Baillie Gifford has managed to place itself at the centre of a number of key trends of the moment – whether the rise of tech companies, ESG companies or the shift to more digital forms of customer service.
The firm has built a reputation for understanding the technology sector, with its investments in the likes of Amazon, Tencent, Alibaba and Zoom. Its fund Monks Investment Trust invested in the likes of dating app Bumble and website security provider Cloudflare.
But James says that Baillie Gifford is a “growth” investor rather than a tech investor.
“It so happens that a lot of growth is in that sector.
“20 years ago we were big investors in commodities. It’s not just technology. I think we have that sobriquet because a lot of the really big growth companies have had a basis in technology.”
Video conferencing service Zoom, for example, has seen rapid growth during the pandemic, but as James points out, Baillie Gifford had already backed it prior to that.
“Why we’ve been successful is we think markets are driven by a small group of very big winners rather than a rising tide of sectors. The job is to find those big winners wherever they may be. To do that you have to have some insight into the big trends that are driving business and behaviours.”
At the centre of all of this is the company’s tagline of “Actual Investors”, its first ever brand campaign, which Director of Marketing and Distribution James Budden says sums up the firm’s identity and approach.
“There’s an obvious play on active versus passive. We essentially think the argument should work on from that,” says James. He highlights the wide range of approaches that all sit under the broad active umbrella, including short-term trading.
“Actual investing is much more fundamental. It’s a reversion to the actual roots of investing: to allocate capital to entrepreneurs, firms and businesses that can create wealth in the long term for investors and stakeholders.”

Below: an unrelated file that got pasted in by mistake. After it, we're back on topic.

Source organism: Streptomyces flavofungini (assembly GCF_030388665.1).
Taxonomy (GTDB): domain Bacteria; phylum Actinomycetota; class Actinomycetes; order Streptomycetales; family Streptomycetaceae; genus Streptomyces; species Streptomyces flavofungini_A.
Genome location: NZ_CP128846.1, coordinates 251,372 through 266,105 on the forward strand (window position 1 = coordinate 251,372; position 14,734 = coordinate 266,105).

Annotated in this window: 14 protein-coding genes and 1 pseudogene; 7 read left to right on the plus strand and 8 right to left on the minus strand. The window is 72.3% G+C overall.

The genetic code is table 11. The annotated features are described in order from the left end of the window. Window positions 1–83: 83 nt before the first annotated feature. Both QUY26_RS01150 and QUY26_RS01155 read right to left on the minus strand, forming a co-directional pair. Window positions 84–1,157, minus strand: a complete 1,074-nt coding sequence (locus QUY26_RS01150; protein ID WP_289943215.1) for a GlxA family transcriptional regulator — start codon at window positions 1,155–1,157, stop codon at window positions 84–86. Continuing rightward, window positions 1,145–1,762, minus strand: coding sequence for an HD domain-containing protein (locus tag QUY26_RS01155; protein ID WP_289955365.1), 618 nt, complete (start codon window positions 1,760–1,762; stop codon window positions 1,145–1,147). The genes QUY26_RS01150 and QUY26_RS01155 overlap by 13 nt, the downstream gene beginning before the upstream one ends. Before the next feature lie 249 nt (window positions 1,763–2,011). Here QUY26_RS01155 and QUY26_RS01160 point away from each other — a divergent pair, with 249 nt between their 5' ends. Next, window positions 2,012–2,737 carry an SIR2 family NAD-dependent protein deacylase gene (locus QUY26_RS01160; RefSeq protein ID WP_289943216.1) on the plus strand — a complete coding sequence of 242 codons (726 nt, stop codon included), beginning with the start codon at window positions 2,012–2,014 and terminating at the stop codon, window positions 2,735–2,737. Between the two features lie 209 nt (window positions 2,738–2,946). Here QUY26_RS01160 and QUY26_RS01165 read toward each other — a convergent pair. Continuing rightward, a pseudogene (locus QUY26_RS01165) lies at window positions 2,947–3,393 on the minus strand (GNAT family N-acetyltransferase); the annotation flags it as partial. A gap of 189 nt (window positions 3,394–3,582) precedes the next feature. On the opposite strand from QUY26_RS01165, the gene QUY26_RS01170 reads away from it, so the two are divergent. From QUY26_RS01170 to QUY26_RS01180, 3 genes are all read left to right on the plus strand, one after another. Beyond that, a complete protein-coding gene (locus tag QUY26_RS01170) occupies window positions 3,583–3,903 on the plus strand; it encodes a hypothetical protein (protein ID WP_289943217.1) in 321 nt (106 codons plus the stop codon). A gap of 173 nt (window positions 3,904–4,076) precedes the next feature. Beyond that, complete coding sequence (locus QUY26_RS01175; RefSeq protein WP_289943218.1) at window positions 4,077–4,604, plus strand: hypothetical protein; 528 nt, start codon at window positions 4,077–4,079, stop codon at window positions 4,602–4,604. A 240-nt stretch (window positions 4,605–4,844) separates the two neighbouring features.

This emphasis on action in the long term extends to how the firm approaches the question of star managers. For example, several Baillie Gifford managers have major media profiles, such as James Anderson, who leads Baillie Gifford’s fund Scottish Mortgage Investment Trust.
“A lot of me would say there isn’t a role for [a star manager culture in marketing]. It is very much a team approach – with any of the funds, there are a lot of people involved.
“In [Anderson]’s case it’s become evident that the way he thinks is quite different. He’s very good at talking his book, and an incredibly bright and talented manager.”
James, however, cautions against over-emphasising the role of star managers as “recent history is littered with the falling of star managers”. From a marketing perspective, he says, emphasising star managers is a difficult circle to square with a long-term approach.
‘Service’ over ‘trust’
While Actual Investors is a clear example of a brand campaign, James emphasises that brand is secondary to demonstrating performance.
“I hate the word ‘trust’ in financial services,” he says. “When people talk about ‘trusted partners’, I look to the skies, as I don’t believe there is such a thing.
“Trusted partners are people you live with such as your family. The rest of us have to do what we say and convince people that’s what we’re going to do. They have their own reasons for investing. Our job is to prove performance.”
Brand, to James, is an expression of that service.
“It’s back to the fundamentals and how the capitalist system has managed to alleviate poverty.
“It’s not a logo, it’s not promises. It’s not ‘trust us’ – it’s doing what you say you’re going to do.”
James joined Baillie Gifford in 2008, with previous experience working at a beer company.
“[The beer industry] was pretty forward on brand marketing and the like – everyone’s pretty well selling the same sort of thing,” he says, meaning that differentiation comes through traits like heritage.
Alongside the importance of brand, there are other lessons from FMCG.
“You’ve got to build a support base. Authenticity is pretty important: you’ve got to be able to convince consumers that your product is good and has an obvious benefit.”
He says that asset management 20 years ago was quite a long way behind from this perspective.
“There weren’t many marketeers running asset management businesses. It’s an investment-led industry – 20 years ago it was all about putting ads in the Times and Telegraph with a coupon.”
James adds that this was actually quite an easy environment to market in, with media planners simply needing to book space and “sit back and wait”.
This has changed dramatically.